There inevitably comes a time in every client interaction in which we recommend that they create a fact sheet, also known as an information paper or white paper. The fact sheet is one of the most simple, effective pieces of corporate communication. Why? Here are five good reasons.
(1) Fact sheets are short. The rule of thumb is to keep a fact sheet to one page. One page is all you need to communicate the key messages about your company or one of your company’s products, services or issues. One page is also all that people will read. No one has the time or wants to read long content. If your fact sheet is bleeding over to two pages, revise it and revise it again until it’s one page. Take out all unnecessary points and words. If you’re finding it impossible to get your fact sheet to one page, chances are good that you need another fact sheet to tackle a portion of the information. Whatever you do, don’t make the font miniscule to pare down the text.
Our How to Write a Fact Sheet post is one of our most widely read tips, so we wanted to give you some information on how to use your fact sheet as a springboard to create your other company communications.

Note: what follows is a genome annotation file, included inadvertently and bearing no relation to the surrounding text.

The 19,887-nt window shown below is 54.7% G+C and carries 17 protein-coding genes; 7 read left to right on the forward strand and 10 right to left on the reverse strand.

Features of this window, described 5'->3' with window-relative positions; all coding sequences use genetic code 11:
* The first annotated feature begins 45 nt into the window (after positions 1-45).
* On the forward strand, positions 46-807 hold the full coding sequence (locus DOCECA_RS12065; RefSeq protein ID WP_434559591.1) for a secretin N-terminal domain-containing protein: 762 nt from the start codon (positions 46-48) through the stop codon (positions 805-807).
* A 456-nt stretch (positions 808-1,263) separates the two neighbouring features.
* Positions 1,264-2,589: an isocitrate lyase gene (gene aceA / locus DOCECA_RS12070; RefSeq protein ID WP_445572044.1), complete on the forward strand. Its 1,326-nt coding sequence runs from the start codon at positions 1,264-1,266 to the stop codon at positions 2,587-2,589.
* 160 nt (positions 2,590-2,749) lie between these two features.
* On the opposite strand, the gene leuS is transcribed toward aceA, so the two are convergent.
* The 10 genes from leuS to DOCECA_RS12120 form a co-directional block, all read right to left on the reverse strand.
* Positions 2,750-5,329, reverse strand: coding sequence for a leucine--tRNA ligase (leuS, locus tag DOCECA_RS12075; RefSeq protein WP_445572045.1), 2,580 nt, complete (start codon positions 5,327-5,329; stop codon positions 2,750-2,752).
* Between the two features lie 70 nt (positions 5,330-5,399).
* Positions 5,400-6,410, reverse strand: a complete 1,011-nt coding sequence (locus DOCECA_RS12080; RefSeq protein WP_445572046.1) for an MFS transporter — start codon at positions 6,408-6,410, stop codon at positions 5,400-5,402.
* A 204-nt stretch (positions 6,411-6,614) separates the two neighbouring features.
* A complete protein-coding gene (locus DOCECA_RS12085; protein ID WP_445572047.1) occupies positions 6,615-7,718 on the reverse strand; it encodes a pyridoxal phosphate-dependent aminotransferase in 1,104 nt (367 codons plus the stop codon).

Our How to Write a Fact Sheet post has consistently been one of our most popular tips over the past few years. To follow up on that, we wanted to provide you with our top three rules for a powerful fact sheet. It is important to note here that a fact sheet is an introductory educational piece that spurs initial action, such as requesting more information, checking out a website, visiting a store, etc.
The rules below are essential though often over-looked, yet, if followed, they are sure to boost the communication of your key messages to your target publics.
So, you know how to write a press release, but how do you communicate more general information about your business, product or service? A fact sheet, also referred to as white paper, information paper, or information sheet, is your answer. A fact sheet is an important, at-a-glance tool used in public relations to provide an overall view of your business. Though fact sheets can stand alone, they are more commonly used to supplement a news release or website, anchor a press kit, or replace a brochure.
A fact sheet is generally one or two pages and includes the who, what, when, where, why and how about a business. Components of a fact sheet include the below. Click here for a fact sheet template.